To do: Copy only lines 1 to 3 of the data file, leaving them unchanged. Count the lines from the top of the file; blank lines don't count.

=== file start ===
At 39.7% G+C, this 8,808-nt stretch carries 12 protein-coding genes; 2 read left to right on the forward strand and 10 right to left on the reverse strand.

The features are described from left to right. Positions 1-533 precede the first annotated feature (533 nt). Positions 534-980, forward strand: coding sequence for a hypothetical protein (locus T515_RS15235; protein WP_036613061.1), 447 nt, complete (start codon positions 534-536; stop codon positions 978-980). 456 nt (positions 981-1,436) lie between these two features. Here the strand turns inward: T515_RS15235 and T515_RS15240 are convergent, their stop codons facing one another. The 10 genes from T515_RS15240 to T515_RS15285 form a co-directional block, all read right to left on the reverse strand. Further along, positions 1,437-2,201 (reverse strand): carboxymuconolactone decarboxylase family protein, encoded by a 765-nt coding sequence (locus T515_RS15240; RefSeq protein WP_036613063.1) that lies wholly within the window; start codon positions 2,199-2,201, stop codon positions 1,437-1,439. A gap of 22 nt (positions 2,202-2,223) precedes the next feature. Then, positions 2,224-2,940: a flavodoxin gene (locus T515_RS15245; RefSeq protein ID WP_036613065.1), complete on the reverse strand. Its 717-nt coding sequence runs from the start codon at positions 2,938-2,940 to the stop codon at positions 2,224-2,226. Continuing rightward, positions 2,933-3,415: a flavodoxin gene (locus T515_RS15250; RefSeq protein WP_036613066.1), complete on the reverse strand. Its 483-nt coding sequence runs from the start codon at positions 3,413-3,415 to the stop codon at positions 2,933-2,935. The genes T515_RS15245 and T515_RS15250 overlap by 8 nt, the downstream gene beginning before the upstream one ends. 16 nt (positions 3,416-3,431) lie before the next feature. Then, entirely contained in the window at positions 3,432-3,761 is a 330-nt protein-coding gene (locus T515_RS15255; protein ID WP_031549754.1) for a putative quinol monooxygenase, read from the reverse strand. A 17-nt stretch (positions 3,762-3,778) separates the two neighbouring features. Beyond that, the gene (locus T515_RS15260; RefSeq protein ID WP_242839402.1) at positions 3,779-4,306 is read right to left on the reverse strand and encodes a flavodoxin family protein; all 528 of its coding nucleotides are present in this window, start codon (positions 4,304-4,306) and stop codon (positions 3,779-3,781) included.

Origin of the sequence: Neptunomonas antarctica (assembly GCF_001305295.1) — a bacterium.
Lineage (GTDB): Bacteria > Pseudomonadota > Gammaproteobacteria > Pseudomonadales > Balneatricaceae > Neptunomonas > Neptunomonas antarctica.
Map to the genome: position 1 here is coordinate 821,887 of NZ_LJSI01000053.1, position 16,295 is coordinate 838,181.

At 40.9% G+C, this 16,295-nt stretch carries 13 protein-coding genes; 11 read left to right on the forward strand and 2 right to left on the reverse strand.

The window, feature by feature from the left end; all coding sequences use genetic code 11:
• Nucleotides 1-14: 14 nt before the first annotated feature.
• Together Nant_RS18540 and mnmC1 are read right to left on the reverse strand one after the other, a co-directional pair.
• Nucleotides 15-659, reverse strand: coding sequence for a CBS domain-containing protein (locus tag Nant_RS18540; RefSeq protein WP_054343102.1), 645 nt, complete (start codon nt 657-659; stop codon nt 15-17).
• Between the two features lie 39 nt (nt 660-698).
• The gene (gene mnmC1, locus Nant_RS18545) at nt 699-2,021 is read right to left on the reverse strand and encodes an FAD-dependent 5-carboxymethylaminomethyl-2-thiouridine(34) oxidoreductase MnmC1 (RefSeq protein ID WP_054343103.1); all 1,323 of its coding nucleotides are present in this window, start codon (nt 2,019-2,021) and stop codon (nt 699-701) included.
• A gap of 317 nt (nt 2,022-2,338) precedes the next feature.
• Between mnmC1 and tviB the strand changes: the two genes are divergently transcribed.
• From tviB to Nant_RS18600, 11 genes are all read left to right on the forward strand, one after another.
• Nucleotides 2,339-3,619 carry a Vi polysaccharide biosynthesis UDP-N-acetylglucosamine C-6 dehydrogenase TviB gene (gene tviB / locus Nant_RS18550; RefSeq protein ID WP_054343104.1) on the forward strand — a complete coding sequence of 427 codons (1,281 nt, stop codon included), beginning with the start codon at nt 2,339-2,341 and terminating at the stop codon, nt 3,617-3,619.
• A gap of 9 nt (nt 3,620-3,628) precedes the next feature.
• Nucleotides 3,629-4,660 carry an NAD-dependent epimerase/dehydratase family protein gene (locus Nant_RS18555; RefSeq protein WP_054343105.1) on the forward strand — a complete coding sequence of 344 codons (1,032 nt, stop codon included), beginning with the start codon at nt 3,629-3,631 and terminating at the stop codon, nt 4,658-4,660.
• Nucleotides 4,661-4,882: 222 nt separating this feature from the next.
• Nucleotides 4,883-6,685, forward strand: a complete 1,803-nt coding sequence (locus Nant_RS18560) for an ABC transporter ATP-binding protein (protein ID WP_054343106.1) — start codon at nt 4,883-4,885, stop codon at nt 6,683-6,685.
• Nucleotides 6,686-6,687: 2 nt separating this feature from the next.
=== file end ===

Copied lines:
At 39.7% G+C, this 8,808-nt stretch carries 12 protein-coding genes; 2 read left to right on the forward strand and 10 right to left on the reverse strand.

The features are described from left to right. Positions 1-533 precede the first annotated feature (533 nt). Positions 534-980, forward strand: coding sequence for a hypothetical protein (locus T515_RS15235; protein WP_036613061.1), 447 nt, complete (start codon positions 534-536; stop codon positions 978-980). 456 nt (positions 981-1,436) lie between these two features. Here the strand turns inward: T515_RS15235 and T515_RS15240 are convergent, their stop codons facing one another. The 10 genes from T515_RS15240 to T515_RS15285 form a co-directional block, all read right to left on the reverse strand. Further along, positions 1,437-2,201 (reverse strand): carboxymuconolactone decarboxylase family protein, encoded by a 765-nt coding sequence (locus T515_RS15240; RefSeq protein WP_036613063.1) that lies wholly within the window; start codon positions 2,199-2,201, stop codon positions 1,437-1,439. A gap of 22 nt (positions 2,202-2,223) precedes the next feature. Then, positions 2,224-2,940: a flavodoxin gene (locus T515_RS15245; RefSeq protein ID WP_036613065.1), complete on the reverse strand. Its 717-nt coding sequence runs from the start codon at positions 2,938-2,940 to the stop codon at positions 2,224-2,226. Continuing rightward, positions 2,933-3,415: a flavodoxin gene (locus T515_RS15250; RefSeq protein WP_036613066.1), complete on the reverse strand. Its 483-nt coding sequence runs from the start codon at positions 3,413-3,415 to the stop codon at positions 2,933-2,935. The genes T515_RS15245 and T515_RS15250 overlap by 8 nt, the downstream gene beginning before the upstream one ends. 16 nt (positions 3,416-3,431) lie before the next feature. Then, entirely contained in the window at positions 3,432-3,761 is a 330-nt protein-coding gene (locus T515_RS15255; protein ID WP_031549754.1) for a putative quinol monooxygenase, read from the reverse strand. A 17-nt stretch (positions 3,762-3,778) separates the two neighbouring features. Beyond that, the gene (locus T515_RS15260; RefSeq protein ID WP_242839402.1) at positions 3,779-4,306 is read right to left on the reverse strand and encodes a flavodoxin family protein; all 528 of its coding nucleotides are present in this window, start codon (positions 4,304-4,306) and stop codon (positions 3,779-3,781) included.

Origin of the sequence: Neptunomonas antarctica (assembly GCF_001305295.1) — a bacterium.